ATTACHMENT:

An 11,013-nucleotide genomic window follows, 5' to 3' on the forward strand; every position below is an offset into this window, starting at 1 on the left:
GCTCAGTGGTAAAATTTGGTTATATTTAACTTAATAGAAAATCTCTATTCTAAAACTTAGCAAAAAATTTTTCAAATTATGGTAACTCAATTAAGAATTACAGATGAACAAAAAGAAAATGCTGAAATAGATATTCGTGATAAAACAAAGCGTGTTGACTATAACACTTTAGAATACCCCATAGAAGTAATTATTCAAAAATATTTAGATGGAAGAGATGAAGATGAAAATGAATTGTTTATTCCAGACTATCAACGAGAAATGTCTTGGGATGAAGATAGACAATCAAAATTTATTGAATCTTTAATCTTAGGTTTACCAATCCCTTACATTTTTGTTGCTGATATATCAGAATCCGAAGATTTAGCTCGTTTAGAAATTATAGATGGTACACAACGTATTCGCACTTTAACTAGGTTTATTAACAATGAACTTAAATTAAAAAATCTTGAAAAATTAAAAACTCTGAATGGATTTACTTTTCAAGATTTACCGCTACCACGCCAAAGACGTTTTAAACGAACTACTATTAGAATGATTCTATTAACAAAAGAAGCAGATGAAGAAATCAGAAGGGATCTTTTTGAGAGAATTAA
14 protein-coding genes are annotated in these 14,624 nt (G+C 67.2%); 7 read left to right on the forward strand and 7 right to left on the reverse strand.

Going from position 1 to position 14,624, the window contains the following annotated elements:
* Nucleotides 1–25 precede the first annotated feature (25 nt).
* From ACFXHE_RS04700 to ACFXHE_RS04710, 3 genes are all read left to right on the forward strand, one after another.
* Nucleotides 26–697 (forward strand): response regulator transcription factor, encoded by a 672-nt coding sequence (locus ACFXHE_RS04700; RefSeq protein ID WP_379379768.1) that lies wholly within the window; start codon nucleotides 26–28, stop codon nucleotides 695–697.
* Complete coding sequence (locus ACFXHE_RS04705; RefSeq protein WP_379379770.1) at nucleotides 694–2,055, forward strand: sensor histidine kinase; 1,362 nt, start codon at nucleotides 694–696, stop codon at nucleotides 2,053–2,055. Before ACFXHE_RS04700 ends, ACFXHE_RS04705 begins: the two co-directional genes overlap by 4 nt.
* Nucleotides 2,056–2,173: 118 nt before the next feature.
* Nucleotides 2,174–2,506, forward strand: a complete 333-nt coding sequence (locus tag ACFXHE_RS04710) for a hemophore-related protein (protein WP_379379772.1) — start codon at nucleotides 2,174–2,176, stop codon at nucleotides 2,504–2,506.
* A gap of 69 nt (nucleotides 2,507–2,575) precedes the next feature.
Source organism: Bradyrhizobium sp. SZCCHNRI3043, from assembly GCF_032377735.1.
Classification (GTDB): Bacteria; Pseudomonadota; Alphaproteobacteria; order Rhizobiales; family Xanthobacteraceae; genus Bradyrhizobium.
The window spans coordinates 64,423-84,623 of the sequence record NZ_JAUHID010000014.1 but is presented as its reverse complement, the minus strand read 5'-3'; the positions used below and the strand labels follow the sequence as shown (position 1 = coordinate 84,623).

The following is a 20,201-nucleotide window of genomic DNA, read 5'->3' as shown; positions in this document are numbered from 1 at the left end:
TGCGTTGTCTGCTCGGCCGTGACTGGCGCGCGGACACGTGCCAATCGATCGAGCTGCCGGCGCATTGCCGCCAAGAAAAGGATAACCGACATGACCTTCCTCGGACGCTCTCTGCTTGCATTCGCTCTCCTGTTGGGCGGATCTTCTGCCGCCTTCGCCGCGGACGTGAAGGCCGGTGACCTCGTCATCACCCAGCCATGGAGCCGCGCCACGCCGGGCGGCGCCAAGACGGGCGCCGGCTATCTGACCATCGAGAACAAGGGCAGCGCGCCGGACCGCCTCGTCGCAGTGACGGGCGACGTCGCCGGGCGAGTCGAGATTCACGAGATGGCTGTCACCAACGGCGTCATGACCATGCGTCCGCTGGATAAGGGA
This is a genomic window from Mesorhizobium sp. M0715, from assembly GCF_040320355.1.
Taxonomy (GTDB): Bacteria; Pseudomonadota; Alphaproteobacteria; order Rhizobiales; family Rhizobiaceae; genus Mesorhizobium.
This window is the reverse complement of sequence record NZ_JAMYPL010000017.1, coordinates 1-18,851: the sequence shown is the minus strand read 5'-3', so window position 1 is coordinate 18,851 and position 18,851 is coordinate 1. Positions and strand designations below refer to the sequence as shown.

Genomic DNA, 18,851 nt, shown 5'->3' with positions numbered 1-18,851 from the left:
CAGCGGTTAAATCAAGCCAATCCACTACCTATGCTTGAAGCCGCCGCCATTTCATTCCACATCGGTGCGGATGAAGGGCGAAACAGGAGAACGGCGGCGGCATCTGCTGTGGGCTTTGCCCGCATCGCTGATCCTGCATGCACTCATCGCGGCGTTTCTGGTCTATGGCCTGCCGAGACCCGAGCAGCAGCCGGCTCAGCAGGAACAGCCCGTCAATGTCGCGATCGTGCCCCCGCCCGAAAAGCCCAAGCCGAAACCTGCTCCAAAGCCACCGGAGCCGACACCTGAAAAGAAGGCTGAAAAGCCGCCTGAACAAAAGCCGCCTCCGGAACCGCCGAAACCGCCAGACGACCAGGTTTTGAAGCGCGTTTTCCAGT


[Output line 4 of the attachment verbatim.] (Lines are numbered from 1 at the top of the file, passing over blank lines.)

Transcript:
Going from position 1 to position 14,624, the window contains the following annotated elements: